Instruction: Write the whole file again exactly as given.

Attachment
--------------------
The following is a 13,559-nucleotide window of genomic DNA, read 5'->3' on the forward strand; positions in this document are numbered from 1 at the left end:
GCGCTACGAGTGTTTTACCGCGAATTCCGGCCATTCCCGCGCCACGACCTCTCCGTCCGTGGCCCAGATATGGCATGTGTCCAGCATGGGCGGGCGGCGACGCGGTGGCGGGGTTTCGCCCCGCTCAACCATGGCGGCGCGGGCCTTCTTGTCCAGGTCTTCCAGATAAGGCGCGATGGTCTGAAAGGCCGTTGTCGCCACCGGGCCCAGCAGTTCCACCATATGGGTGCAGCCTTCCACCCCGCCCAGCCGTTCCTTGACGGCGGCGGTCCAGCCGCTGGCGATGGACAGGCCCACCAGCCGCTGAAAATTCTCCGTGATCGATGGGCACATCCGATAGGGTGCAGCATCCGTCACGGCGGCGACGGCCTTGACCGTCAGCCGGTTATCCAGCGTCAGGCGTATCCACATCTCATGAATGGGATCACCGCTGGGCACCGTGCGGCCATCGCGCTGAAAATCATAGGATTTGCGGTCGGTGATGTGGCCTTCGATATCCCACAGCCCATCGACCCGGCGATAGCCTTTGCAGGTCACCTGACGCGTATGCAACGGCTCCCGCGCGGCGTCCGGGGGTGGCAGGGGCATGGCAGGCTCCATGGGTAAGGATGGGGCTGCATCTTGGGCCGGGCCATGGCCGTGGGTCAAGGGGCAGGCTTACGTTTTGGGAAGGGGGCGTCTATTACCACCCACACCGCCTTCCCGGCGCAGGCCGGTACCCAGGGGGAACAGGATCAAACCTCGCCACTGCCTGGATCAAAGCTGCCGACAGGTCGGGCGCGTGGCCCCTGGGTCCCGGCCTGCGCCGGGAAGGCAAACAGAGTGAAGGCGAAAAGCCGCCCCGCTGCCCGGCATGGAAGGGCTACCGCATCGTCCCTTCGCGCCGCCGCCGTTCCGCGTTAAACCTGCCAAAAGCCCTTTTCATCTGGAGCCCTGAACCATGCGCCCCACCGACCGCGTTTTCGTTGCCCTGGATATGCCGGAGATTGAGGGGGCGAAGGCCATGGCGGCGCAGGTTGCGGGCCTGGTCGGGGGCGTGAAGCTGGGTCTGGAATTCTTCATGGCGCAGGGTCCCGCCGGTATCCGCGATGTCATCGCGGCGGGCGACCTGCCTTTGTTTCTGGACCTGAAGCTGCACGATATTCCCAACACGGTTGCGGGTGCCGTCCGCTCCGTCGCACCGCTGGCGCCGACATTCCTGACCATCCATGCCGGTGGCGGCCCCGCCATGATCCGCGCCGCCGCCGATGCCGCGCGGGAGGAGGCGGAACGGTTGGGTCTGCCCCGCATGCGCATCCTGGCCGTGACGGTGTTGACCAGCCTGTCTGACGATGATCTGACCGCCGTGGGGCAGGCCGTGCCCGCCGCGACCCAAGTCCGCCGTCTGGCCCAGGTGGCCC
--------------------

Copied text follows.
The following is a 13,559-nucleotide window of genomic DNA, read 5'->3' on the forward strand; positions in this document are numbered from 1 at the left end:
GCGCTACGAGTGTTTTACCGCGAATTCCGGCCATTCCCGCGCCACGACCTCTCCGTCCGTGGCCCAGATATGGCATGTGTCCAGCATGGGCGGGCGGCGACGCGGTGGCGGGGTTTCGCCCCGCTCAACCATGGCGGCGCGGGCCTTCTTGTCCAGGTCTTCCAGATAAGGCGCGATGGTCTGAAAGGCCGTTGTCGCCACCGGGCCCAGCAGTTCCACCATATGGGTGCAGCCTTCCACCCCGCCCAGCCGTTCCTTGACGGCGGCGGTCCAGCCGCTGGCGATGGACAGGCCCACCAGCCGCTGAAAATTCTCCGTGATCGATGGGCACATCCGATAGGGTGCAGCATCCGTCACGGCGGCGACGGCCTTGACCGTCAGCCGGTTATCCAGCGTCAGGCGTATCCACATCTCATGAATGGGATCACCGCTGGGCACCGTGCGGCCATCGCGCTGAAAATCATAGGATTTGCGGTCGGTGATGTGGCCTTCGATATCCCACAGCCCATCGACCCGGCGATAGCCTTTGCAGGTCACCTGACGCGTATGCAACGGCTCCCGCGCGGCGTCCGGGGGTGGCAGGGGCATGGCAGGCTCCATGGGTAAGGATGGGGCTGCATCTTGGGCCGGGCCATGGCCGTGGGTCAAGGGGCAGGCTTACGTTTTGGGAAGGGGGCGTCTATTACCACCCACACCGCCTTCCCGGCGCAGGCCGGTACCCAGGGGGAACAGGATCAAACCTCGCCACTGCCTGGATCAAAGCTGCCGACAGGTCGGGCGCGTGGCCCCTGGGTCCCGGCCTGCGCCGGGAAGGCAAACAGAGTGAAGGCGAAAAGCCGCCCCGCTGCCCGGCATGGAAGGGCTACCGCATCGTCCCTTCGCGCCGCCGCCGTTCCGCGTTAAACCTGCCAAAAGCCCTTTTCATCTGGAGCCCTGAACCATGCGCCCCACCGACCGCGTTTTCGTTGCCCTGGATATGCCGGAGATTGAGGGGGCGAAGGCCATGGCGGCGCAGGTTGCGGGCCTGGTCGGGGGCGTGAAGCTGGGTCTGGAATTCTTCATGGCGCAGGGTCCCGCCGGTATCCGCGATGTCATCGCGGCGGGCGACCTGCCTTTGTTTCTGGACCTGAAGCTGCACGATATTCCCAACACGGTTGCGGGTGCCGTCCGCTCCGTCGCACCGCTGGCGCCGACATTCCTGACCATCCATGCCGGTGGCGGCCCCGCCATGATCCGCGCCGCCGCCGATGCCGCGCGGGAGGAGGCGGAACGGTTGGGTCTGCCCCGCATGCGCATCCTGGCCGTGACGGTGTTGACCAGCCTGTCTGACGATGATCTGACCGCCGTGGGGCAGGCCGTGCCCGCCGCGACCCAAGTCCGCCGTCTGGCCCAGGTGGCCC